With the reduction in quality time spent with friends and family, the constant suffering they experience in their struggle to not fall asleep, and the difficulties they encounter in having a full and fulfilling work life, hypersomniacs can become depressed.

Solutions exist, but they are limited in scope

 

Person tired from caffeine abuse

 

Strategies are effective, but only to a limited extent.

Faced with this disorder, which is as rare as it is incapacitating, hypersomniacs implement strategies of their own to counter the symptoms.

  • Drinking tea or coffee

 

The goal here is to stimulate their wakefulness in an optimal way.

Beverages such as tea or coffee contain caffeine, the molecular structure of which is similar to that of adenosine – a chemical compound found naturally in the brain and involved in the regulation of sleep.

Caffeine takes advantage of this structural similarity to attach itself to the adenosine receptors, being picked up by them, thus blocking its effect.

In this way, the brain remains awake.

However, the effect of caffeine has its limits since it’s not the same for all human beings. It depends on our genetic background, the ADORA2A gene, which determines whether or not we’re sensitive to caffeine.

Discovered by researchers in Australia in 1996, this gene is responsible for coding for adenosine receptors (known as A2A).

It exists in two forms: the T and C variants.

Since every human has an allele from each parent, an individual can have a CC, TT, or CT genotype. Other researchers, this time based in Germany, have shown that it determines whether or not we’re sensitive to caffeine.

  • Overstimulation

 

Another method that hypersomniacs often use is overstimulation to combat drowsiness.

So, they maintain themselves through voluntary hyperactivity. This can be first of all physical: they will tend to move a lot, and/or to do very intense activity (sports and/or very physical professional activities).

It can also be mental, such as talking a lot, or looking for activities that stimulate them intellectually to the highest degree.

They stay awake for several hours at a time. However, in the end, they are extremely tired, and this can be to their disadvantage. Fatigue can accumulate due to the fact that their sleep is not restorative, and thus possibly accentuate their daytime drowsiness.

Medical treatments for hypersomnia are still very limited

 

Hand carrying some useful medication for sleeping but very limited

 

Medicine has also taken, like hypersomniacs themselves, a first avenue based on psychostimulants, including fluoxetine, or modafinil.

These strongly stimulate the attention of people suffering from idiopathic hypersomnia, and more broadly their mental activity, to counter their chronic hypovigilance, in addition to offering potential antidepressant effects against fatigue.

A second avenue is prescription amphetamines. This is a solution that remains restrictive, however, as many adjustments often have to be made before finding the right dosage.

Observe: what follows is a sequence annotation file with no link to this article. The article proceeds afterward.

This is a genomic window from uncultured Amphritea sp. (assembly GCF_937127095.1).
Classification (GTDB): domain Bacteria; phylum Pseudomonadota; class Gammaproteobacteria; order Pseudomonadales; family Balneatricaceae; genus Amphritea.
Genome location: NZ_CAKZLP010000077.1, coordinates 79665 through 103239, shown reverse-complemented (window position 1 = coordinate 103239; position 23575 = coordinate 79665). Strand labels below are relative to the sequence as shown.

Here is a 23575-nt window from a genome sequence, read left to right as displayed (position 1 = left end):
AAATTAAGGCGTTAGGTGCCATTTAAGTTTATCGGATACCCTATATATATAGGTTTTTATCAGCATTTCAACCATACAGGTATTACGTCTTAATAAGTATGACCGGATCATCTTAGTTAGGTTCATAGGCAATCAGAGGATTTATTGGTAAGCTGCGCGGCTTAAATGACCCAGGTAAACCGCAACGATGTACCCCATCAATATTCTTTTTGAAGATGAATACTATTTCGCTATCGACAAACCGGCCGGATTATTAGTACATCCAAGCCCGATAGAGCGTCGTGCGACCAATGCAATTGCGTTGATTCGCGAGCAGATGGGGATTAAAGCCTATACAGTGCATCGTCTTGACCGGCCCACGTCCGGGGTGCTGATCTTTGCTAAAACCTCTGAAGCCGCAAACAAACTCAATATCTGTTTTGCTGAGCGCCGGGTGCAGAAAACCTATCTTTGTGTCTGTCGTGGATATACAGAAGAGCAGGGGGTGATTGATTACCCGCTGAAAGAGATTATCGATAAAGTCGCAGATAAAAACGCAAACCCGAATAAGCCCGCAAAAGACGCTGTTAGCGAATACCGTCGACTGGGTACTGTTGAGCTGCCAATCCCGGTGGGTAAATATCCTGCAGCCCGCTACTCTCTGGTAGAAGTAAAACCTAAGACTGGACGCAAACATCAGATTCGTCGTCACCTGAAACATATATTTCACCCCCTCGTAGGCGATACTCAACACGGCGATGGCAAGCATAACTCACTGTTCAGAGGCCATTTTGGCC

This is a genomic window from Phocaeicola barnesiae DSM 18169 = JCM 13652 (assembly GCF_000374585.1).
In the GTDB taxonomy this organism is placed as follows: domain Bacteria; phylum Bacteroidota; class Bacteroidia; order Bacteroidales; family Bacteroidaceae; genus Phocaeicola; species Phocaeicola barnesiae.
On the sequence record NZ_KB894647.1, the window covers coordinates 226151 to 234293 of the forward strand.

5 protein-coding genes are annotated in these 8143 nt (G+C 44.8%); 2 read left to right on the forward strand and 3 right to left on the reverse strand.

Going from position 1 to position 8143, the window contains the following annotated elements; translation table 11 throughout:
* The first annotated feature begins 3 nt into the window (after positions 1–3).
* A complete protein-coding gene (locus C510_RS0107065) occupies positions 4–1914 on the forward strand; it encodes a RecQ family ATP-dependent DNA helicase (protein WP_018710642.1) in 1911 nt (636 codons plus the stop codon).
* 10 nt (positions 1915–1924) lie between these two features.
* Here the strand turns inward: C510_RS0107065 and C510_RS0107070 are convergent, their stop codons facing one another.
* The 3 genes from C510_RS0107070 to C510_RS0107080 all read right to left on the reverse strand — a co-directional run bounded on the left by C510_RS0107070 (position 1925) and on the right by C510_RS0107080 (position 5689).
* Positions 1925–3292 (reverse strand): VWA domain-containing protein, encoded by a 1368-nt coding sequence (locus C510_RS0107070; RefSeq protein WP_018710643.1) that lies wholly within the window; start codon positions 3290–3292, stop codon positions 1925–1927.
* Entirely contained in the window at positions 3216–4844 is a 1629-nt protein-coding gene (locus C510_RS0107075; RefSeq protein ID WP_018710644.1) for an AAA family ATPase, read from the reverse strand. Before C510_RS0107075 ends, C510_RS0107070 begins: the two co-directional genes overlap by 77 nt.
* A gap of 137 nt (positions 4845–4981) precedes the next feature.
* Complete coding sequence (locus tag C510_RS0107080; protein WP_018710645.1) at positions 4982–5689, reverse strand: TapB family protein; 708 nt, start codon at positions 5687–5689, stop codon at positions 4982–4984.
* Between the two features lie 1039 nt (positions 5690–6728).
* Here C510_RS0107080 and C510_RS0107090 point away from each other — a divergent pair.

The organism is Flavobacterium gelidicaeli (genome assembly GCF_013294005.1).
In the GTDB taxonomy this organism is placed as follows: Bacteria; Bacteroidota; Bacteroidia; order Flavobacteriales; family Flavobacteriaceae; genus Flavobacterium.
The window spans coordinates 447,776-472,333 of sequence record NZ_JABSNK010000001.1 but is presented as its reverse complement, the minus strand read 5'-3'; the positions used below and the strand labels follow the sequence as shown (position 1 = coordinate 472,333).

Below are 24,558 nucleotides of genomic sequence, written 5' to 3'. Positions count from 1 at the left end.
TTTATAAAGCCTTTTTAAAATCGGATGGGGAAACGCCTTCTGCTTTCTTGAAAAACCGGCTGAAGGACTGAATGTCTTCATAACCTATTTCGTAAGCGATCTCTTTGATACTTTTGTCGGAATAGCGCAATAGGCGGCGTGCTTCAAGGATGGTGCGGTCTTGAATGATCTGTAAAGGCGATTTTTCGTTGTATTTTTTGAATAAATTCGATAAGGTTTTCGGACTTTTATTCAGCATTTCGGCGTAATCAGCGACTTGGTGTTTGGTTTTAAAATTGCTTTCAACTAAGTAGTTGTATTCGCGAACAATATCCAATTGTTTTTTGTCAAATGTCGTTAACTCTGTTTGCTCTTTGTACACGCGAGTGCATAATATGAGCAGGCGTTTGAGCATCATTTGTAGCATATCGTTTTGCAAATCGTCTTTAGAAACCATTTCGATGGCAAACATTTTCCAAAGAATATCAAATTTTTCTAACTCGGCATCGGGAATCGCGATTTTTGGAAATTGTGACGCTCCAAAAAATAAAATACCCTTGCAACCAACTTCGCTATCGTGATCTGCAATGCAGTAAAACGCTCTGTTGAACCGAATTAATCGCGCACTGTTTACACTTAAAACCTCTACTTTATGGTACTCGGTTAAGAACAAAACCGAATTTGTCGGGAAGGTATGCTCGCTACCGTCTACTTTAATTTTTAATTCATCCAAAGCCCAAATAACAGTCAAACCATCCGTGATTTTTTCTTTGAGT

Melatonin can also be considered for some patients and has a positive effect: it triggers sleep earlier, which can make waking up easier.

Research has also been done to counteract the GABA system by suggesting the development of treatments in the form of patches or creams.

That’s what the Emory University study mentioned above proposes, notably via flumazenil, or clarithromycin, an antibiotic which, here, acts against the functioning of the GABA receptors. 

However, their results are preliminary, and the demonstrated efficacy would concern only a small proportion of individuals suffering from idiopathic hypersomnia.

So at present, there is no miracle treatment for this condition, which, moreover, will remain lifelong for 80% of hypersomniacs. 20% of cases do resolve themselves though, without science knowing why.

Solutions of varying effectiveness and more scientific research required

 

Scientist presenting effective solution for better sleep

 

As you’ll have understood, idiopathic hypersomnia, which is characterized by excessive daytime sleepiness associated with non-recuperative sleep both during naps and at night, and which is combined with normal or abnormally long nocturnal sleeps (greater than or equal to 10 hours), is a condition that has a strong impact on those affected socially, professionally and mentally.

However, solutions exist such as overstimulation via physical and/or mental hyperactivity, or caffeine intake via tea or coffee consumption.

If these strategies are put in place by hypersomniacs work, they come with disadvantages, the most important of which remains a strong fatigue in the long term in the case of their voluntary hyperactivity, which can accumulate over time since when they sleep, they do not recover.

On the medical side, molecules are also available, such as psychostimulants, and more rarely, prescribed amphetamines. But these are far from ideal for treating symptoms, especially in the case of amphetamines.

There are avenues of research, notably via molecules that counter GABA receptors. However, work on these is still in its infancy and must be continued.

If you’re experiencing the symptoms of hypersomnia, we recommend that you consult a specialist on the subject as soon as possible to limit its devastating consequences.


On the other hand, if your drowsiness is due to a lack of sleep due to your mattress being unsuitable, browse through our complete catalog to discover our range of foam mattresses and order directly online!